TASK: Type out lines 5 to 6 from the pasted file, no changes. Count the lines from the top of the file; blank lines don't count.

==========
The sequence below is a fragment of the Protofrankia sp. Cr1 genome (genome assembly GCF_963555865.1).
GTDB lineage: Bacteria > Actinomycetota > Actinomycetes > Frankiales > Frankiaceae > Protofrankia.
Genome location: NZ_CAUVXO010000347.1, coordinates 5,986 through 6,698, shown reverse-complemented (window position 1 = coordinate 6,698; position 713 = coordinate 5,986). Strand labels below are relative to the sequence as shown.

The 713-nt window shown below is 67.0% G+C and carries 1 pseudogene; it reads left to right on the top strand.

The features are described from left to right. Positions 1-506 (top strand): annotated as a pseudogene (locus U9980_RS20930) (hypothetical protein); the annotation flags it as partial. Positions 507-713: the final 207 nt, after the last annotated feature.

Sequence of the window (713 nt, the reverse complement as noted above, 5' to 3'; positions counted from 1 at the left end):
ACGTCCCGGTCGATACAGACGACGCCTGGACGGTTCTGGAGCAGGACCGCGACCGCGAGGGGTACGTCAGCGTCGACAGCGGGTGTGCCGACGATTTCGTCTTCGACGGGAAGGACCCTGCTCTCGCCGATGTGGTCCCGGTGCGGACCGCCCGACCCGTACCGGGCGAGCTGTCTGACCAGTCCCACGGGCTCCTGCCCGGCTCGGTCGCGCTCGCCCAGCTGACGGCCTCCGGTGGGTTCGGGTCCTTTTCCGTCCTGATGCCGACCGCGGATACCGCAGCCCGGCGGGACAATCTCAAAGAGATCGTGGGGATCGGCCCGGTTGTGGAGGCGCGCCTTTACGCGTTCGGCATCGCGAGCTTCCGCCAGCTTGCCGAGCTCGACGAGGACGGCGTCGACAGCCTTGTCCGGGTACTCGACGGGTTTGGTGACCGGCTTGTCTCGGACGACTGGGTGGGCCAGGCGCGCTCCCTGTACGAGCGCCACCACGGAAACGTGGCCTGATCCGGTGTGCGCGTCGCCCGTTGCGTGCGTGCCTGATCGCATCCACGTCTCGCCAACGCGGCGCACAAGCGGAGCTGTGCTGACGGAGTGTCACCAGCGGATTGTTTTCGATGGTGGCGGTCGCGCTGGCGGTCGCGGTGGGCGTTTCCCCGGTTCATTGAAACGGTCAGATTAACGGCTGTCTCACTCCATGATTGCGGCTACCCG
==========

The features are described from left to right. Positions 1-506 (top strand): annotated as a pseudogene (locus U9980_RS20930) (hypothetical protein); the annotation flags it as partial. Positions 507-713: the final 207 nt, after the last annotated feature.

Sequence of the window (713 nt, the reverse complement as noted above, 5' to 3'; positions counted from 1 at the left end):